The EU-Russian Energy Equation and Ukraine
The gas from Russia that feeds Europe today was discovered back in the 1960s; the Friendship oil pipeline was built in 1964 and the Soyuz, Urengoi and Yamal pipelines followed after West Germany started purchasing Soviet gas. The link-up culminated in 1980 with the contract for a gas pipeline from Urengoi in north Siberia to Bavaria, signed by a heavy-industry consortium headed by Deutsche Bank.
After the collapse of the USSR, Russian gas had to pass through the pipeline grid of independent Ukraine, which in the meantime had become the prey of rival clans of oligarchs. For most of them, gas was the key source of rapid enrichment—directly, as in the case of subsequent prime minister Yuliya Timoshenko, ‘the Gas Princess’, or indirectly, by supplying steel pipes for gas transport, as in the case of president Leonid Kuchma’s son-in-law, Victor Pinchuk, the ‘Pipeline King’. The economic mismanagement and infighting of the different oligarchic clans in Ukraine led to payment arrears and repeated shutdowns of the gas supply from Russia, and Gazprom, the state-owned Russian gas company, early on began to look for ways to bypass the Ukrainian grid.
After Putin had come to power, he disciplined the Russian oligarchs as part of the restoration of state sovereignty. Mikhail Khodorkovsky, the energy oligarch and richest of all Russian billionaires at the time, at the time was buying support in the Duma to build a trans-Siberian pipeline to China; whilst negotiating with ExxonMobil and Chevron about US participation in his Yukos concern, which he planned to merge with Sibneft into the world’s largest oil company. In 2005 he was convicted to a long prison sentence. Yukos was brought back into the Russian patrimony via a proxy construction involving state-owned Rosneft and Gazprom, as part of broader subordination of the economy to the state.
Gazprom meanwhile began building alliances to avoid future disruption of supplies via Ukraine and secure its European market. In 2005 it agreed with the outgoing government of Gerhard Schröder to build a pipeline across the Baltic directly to Germany, ‘Nord Stream’, with a consortium of German companies. Schröder was made the chairman of the board of the joint venture, Achimgaz, and two years later, a South Stream pipeline across the Black Sea to Bulgaria was contracted with ENI of Italy. It was to be extended into south-eastern Europe as far as Austria. In this way Gazprom and the Russian state were outmanoeuvring various EU projects for pipelines aimed at by-passing Russia. Indeed it was the EU’s plan to use a Nabucco pipeline across Turkey to connect to the Caspian energy reserves that prompted the $40 billion South Stream project. Romano Prodi, prime minister of Italy, who first discussed South Stream with Putin in late 2006, was offered the chairmanship, which he declined, perhaps in the knowledge the project would become highly contested.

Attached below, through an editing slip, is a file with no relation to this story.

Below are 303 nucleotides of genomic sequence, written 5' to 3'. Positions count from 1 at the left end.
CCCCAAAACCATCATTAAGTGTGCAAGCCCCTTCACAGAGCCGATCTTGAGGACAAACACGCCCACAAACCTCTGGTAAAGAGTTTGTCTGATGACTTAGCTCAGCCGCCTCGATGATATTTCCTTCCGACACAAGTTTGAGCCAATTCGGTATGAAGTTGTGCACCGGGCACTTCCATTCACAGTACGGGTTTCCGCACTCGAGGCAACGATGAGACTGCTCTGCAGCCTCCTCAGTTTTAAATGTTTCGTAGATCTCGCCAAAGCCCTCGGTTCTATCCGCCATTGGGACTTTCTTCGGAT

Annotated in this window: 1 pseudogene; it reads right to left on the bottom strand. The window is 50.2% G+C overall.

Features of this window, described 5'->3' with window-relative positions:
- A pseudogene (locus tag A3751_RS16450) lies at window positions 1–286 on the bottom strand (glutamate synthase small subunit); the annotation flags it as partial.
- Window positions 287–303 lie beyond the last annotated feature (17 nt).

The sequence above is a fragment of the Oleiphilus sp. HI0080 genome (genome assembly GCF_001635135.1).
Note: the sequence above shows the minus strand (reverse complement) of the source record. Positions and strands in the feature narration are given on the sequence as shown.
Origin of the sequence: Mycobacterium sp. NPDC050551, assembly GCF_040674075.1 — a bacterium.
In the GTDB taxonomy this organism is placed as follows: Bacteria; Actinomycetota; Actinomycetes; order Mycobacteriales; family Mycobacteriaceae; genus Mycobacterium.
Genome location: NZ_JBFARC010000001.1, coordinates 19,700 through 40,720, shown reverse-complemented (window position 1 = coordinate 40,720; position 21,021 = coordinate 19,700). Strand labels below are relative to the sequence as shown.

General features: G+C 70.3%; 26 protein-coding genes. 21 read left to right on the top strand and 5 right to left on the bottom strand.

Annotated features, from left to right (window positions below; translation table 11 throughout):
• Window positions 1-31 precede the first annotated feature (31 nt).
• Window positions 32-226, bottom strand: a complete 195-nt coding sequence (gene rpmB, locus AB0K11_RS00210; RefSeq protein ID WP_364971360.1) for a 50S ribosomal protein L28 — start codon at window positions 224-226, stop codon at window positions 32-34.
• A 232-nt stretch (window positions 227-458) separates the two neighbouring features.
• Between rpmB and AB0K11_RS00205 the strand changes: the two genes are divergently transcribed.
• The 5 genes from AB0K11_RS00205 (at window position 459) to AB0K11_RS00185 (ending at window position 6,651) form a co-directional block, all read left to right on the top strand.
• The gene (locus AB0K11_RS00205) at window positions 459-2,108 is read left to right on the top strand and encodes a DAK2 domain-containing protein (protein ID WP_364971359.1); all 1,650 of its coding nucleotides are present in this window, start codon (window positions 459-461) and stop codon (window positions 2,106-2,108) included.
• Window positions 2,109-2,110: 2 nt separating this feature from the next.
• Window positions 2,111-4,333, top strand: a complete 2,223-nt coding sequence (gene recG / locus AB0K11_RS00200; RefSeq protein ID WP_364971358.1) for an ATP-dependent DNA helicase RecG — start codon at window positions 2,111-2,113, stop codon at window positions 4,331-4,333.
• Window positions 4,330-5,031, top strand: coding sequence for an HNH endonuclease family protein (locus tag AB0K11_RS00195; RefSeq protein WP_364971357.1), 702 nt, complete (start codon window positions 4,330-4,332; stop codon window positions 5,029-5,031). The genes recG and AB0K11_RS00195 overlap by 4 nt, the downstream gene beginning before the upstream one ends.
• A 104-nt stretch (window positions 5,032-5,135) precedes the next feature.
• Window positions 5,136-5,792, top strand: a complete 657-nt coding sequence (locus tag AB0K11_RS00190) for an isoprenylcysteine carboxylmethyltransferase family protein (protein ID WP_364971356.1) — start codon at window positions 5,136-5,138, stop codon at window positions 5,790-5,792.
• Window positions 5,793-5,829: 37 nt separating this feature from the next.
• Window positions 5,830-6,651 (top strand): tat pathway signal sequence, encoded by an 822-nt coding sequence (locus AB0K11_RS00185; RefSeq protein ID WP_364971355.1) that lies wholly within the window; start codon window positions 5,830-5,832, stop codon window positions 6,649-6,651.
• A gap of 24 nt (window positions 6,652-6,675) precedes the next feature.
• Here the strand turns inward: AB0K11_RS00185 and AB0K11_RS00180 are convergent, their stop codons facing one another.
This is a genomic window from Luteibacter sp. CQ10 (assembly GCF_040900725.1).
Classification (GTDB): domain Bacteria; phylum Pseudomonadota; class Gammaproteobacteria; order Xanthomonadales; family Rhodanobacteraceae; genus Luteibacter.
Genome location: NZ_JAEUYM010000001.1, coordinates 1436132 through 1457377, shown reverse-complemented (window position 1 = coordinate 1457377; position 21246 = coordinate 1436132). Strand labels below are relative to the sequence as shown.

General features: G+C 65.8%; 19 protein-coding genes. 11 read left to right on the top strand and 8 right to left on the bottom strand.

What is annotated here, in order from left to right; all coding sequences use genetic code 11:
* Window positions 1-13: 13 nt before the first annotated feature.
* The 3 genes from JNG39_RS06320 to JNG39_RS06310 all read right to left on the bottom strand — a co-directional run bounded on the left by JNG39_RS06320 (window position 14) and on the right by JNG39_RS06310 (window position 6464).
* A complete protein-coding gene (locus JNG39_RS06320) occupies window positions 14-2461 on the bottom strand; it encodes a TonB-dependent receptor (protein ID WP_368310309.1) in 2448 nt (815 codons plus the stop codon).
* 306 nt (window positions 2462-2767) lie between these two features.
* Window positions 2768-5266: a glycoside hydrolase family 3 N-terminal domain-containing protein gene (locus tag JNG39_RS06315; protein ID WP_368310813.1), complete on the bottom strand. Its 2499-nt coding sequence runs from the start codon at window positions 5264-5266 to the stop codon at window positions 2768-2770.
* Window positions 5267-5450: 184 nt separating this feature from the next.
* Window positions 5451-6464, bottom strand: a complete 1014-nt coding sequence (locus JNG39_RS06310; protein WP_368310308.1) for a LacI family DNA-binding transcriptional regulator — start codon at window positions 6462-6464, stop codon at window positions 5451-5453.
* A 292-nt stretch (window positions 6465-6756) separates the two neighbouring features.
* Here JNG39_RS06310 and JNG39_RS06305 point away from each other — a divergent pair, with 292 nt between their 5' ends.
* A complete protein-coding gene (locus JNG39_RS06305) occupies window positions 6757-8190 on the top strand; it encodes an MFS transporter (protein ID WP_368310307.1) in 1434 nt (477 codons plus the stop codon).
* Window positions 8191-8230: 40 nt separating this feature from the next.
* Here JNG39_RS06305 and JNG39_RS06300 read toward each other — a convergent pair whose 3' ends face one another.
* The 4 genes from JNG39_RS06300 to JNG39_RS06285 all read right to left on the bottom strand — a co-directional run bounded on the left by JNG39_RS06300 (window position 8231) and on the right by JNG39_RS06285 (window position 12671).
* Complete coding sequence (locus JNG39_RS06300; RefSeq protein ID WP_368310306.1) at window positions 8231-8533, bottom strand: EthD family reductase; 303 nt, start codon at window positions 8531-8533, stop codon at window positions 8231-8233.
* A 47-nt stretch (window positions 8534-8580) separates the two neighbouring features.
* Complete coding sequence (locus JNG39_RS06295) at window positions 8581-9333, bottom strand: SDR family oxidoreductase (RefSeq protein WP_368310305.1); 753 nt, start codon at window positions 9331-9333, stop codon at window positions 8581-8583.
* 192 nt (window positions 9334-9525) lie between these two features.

The Eurasian connection by now posed a direct threat to the cohesion of the enlarged Atlantic bloc. Besides Nord Stream and South Stream, Gazprom’s collaboration with NIOC of Iran and a joint venture with ENI in Libya set all alarm bells ringing in Washington. Already in May 2006, a few months after the gas shutdown to Ukraine, the US Senate unanimously adopted a resolution calling on NATO to protect the energy security of its members and have it develop a diversification strategy away from Russia. Senator Richard Lugar in a much-noted speech prior to the NATO summit in Riga, Latvia, in November 2006, argued in favour of designating the manipulation of the energy supply as a ‘weapon’ that can activate Article 5 of the NATO treaty (common defence).
In a report to the European Parliament in 2008, the director of the EurasianPolicyCenter of the Hudson Institute in the US recommended that the EU should assist in liberalising and modernising the Ukrainian grid instead of supporting South Stream. Tension in the Black Sea area, her report noted candidly, might serve the purpose of blocking that pipeline altogether. However, after the 2010 election of president Victor Yanukovych, the front man of the powerful eastern and southern oligarchs, the lease of Russia’s Crimean naval base at Sebastopol, home of its Black Sea fleet, had been extended to 2042, so the prospects for stirring up unrest there were mitigated by Moscow’s enduring naval preponderance.